Vodka leads the sales in the alcoholic beverages industry (not including beer, separate categories like wine, and Duty Free sales) with sales of about 16 million bottles – about 75% of all bottles sold in 2009 in the alcoholic beverages industry.
In 2009, Israelis consumed 21 million bottles – a 5% rise compared to the previous year. This is a significantly lower increase than the one recorded in the industry in 2008, which saw an 11% rise in the number of bottles sold compared to 2007.
The revenues from the sales of alcohol bottles stood at about NIS 1.65 billion (about $440 million), a 3% rise compared to 2008. This increase is also much more moderate than the increase recorded in 2008, which stood at about 14% in financial terms compared to 2007.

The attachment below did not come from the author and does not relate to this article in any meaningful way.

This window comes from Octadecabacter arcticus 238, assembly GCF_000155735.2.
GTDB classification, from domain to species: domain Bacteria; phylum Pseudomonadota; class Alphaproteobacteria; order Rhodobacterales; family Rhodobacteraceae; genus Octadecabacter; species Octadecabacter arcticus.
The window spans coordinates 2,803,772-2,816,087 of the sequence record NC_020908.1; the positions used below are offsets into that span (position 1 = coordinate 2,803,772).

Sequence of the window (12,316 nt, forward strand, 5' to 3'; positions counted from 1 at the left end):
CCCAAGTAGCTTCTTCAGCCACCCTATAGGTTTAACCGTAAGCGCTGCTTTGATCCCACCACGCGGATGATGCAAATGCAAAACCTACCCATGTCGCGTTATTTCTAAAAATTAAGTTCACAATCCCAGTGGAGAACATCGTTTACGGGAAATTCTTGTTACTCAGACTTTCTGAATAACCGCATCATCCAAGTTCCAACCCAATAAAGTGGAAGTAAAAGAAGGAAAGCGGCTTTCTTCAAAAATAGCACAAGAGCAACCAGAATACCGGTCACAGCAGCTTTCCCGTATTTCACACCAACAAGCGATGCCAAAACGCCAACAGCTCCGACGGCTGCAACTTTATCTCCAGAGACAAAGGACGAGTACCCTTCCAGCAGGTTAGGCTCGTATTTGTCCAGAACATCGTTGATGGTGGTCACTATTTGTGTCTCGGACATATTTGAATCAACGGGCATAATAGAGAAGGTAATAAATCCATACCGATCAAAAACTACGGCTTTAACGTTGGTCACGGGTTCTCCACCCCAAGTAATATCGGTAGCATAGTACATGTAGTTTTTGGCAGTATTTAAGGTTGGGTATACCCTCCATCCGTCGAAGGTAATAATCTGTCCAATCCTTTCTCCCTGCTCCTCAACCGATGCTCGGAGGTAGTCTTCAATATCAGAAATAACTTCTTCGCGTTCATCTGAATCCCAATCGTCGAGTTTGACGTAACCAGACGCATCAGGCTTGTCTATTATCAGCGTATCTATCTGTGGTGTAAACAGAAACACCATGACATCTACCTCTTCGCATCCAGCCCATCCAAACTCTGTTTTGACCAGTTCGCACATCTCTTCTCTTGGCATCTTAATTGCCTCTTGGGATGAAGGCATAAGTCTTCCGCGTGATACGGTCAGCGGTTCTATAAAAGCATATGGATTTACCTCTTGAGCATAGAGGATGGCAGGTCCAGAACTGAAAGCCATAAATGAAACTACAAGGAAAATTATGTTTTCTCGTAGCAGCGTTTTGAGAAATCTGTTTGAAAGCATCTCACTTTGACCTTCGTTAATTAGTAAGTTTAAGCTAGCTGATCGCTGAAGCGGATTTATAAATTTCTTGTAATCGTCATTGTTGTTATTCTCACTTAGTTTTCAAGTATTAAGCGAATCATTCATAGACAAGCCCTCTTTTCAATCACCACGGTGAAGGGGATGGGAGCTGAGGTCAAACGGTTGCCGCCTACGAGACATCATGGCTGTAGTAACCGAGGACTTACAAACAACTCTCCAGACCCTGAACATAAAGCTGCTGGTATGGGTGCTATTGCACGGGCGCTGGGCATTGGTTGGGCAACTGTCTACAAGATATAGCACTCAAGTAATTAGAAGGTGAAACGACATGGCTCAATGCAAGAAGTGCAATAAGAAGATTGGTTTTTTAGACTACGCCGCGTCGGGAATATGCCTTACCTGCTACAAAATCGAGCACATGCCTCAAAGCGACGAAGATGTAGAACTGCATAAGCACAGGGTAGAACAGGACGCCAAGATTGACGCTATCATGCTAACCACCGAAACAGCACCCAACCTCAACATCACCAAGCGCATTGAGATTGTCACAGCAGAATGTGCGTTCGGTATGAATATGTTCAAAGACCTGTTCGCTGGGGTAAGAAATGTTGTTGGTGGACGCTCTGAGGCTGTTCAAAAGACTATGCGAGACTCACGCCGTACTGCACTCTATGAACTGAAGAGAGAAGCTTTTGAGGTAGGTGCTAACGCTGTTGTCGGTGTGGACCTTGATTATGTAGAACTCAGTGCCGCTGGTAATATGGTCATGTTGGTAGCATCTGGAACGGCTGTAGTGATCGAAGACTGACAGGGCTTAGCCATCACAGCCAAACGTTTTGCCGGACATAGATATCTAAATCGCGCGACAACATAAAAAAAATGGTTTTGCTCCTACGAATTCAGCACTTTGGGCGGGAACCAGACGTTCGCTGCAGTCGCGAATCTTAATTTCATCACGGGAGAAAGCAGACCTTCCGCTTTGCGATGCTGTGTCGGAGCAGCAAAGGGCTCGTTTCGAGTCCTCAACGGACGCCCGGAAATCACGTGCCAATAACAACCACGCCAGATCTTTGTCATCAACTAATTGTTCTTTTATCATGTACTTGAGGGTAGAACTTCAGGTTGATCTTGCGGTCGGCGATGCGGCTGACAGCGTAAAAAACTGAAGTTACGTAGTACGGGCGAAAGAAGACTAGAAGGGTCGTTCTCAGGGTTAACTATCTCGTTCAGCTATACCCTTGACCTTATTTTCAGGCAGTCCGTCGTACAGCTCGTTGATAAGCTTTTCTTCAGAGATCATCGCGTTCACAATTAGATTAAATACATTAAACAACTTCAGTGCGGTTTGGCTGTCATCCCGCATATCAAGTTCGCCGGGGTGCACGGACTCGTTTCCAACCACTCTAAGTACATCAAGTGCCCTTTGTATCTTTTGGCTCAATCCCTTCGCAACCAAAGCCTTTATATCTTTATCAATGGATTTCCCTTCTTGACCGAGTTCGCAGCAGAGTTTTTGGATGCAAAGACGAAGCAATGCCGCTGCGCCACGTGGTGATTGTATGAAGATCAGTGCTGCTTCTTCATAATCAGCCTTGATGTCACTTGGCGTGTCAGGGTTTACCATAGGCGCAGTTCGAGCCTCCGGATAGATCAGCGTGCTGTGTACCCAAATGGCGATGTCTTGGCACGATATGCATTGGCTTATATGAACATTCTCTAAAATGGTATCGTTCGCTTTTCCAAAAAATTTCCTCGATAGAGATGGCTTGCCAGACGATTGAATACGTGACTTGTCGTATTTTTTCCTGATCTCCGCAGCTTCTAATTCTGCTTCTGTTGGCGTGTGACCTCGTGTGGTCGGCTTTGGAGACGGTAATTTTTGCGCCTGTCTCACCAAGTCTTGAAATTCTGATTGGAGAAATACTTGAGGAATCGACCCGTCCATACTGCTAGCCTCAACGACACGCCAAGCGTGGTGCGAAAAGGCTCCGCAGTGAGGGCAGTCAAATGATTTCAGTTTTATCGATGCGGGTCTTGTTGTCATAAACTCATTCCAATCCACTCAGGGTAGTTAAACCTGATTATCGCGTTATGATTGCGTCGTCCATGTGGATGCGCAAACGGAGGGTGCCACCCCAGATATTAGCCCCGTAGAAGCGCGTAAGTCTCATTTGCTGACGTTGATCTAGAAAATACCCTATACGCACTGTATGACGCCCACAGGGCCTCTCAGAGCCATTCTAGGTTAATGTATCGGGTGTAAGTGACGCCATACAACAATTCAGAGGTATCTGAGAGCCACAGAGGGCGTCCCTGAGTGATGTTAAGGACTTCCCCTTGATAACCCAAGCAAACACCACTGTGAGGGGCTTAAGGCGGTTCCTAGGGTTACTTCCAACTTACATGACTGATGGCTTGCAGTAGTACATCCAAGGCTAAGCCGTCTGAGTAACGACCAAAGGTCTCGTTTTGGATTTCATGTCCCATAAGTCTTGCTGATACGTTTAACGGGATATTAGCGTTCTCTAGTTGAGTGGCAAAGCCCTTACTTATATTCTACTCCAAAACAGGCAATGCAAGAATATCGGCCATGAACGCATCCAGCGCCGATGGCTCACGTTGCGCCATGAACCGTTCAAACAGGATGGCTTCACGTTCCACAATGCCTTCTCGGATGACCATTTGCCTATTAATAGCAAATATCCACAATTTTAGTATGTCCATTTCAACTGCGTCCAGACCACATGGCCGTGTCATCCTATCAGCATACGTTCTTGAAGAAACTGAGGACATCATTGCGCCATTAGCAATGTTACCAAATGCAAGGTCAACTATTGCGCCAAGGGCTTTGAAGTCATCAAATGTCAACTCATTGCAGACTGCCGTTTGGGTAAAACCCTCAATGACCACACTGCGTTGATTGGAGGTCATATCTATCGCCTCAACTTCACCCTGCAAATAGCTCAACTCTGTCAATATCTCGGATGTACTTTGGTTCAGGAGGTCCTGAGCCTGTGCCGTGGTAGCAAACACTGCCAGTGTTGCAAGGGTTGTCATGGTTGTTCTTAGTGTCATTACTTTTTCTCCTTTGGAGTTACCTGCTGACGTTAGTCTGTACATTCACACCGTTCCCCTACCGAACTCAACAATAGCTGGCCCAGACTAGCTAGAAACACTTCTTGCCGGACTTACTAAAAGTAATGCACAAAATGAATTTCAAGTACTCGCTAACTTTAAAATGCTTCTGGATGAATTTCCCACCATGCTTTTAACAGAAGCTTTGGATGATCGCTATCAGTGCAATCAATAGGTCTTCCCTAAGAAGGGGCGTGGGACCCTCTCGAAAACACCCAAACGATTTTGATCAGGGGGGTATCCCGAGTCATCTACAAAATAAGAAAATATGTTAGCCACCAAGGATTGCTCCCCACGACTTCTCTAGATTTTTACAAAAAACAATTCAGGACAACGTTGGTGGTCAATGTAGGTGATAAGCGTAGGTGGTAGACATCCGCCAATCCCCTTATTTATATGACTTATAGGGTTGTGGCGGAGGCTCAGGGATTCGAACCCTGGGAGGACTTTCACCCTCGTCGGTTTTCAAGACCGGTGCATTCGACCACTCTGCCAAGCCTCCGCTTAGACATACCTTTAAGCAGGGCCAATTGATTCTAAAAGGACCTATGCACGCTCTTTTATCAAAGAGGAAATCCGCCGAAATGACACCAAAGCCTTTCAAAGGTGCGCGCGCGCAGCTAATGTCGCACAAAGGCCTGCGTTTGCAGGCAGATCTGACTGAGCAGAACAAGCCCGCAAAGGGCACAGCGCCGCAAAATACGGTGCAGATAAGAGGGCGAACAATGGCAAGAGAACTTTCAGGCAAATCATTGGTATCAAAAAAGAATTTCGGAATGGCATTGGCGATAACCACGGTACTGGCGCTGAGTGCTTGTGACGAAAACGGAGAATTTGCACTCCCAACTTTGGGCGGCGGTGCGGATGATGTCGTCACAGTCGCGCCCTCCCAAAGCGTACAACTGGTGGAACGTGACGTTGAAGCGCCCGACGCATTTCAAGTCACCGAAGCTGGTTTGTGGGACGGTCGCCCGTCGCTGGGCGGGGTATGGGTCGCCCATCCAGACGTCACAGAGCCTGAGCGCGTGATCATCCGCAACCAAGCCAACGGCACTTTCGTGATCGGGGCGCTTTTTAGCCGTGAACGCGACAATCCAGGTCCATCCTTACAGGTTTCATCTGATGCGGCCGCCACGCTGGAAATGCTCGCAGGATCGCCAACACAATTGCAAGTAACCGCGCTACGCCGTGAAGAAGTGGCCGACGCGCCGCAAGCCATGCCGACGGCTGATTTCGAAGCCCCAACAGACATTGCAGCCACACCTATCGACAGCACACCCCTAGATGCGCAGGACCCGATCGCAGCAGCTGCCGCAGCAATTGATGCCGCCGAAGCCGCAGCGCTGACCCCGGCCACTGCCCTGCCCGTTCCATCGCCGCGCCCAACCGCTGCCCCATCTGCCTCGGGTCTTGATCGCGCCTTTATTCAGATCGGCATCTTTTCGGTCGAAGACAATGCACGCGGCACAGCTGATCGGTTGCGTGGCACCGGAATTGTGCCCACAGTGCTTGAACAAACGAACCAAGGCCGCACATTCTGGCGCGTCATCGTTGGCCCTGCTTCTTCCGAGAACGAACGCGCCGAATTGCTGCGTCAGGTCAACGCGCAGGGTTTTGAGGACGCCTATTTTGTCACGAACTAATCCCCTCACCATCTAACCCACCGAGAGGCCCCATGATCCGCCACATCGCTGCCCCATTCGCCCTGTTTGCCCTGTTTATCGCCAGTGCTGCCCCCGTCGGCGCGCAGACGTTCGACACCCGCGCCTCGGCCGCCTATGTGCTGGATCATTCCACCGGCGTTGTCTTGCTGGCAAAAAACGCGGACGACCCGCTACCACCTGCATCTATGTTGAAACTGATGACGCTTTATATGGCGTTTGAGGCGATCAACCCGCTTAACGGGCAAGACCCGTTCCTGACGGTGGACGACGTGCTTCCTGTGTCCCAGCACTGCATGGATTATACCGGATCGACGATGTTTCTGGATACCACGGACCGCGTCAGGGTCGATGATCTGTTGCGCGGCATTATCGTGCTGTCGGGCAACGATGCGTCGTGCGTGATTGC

BDI notes that one of the main reasons for the moderate growth is the mixed trend, which included a rise in the consumption of alcoholic beverages following an increase in advertising and the development of an alcohol consumption culture in the past years. On the other hand, the economic recession reduces consumer spending on these drinks.
The business risk index of the industry's main companies shows that in the past year, the industry's risk level was lower than the business risk index in the entire economy, estimated at 3.9 in 2009. The past year even saw a drop in the industry's risk level compared to a rise in the entire economy's risk level.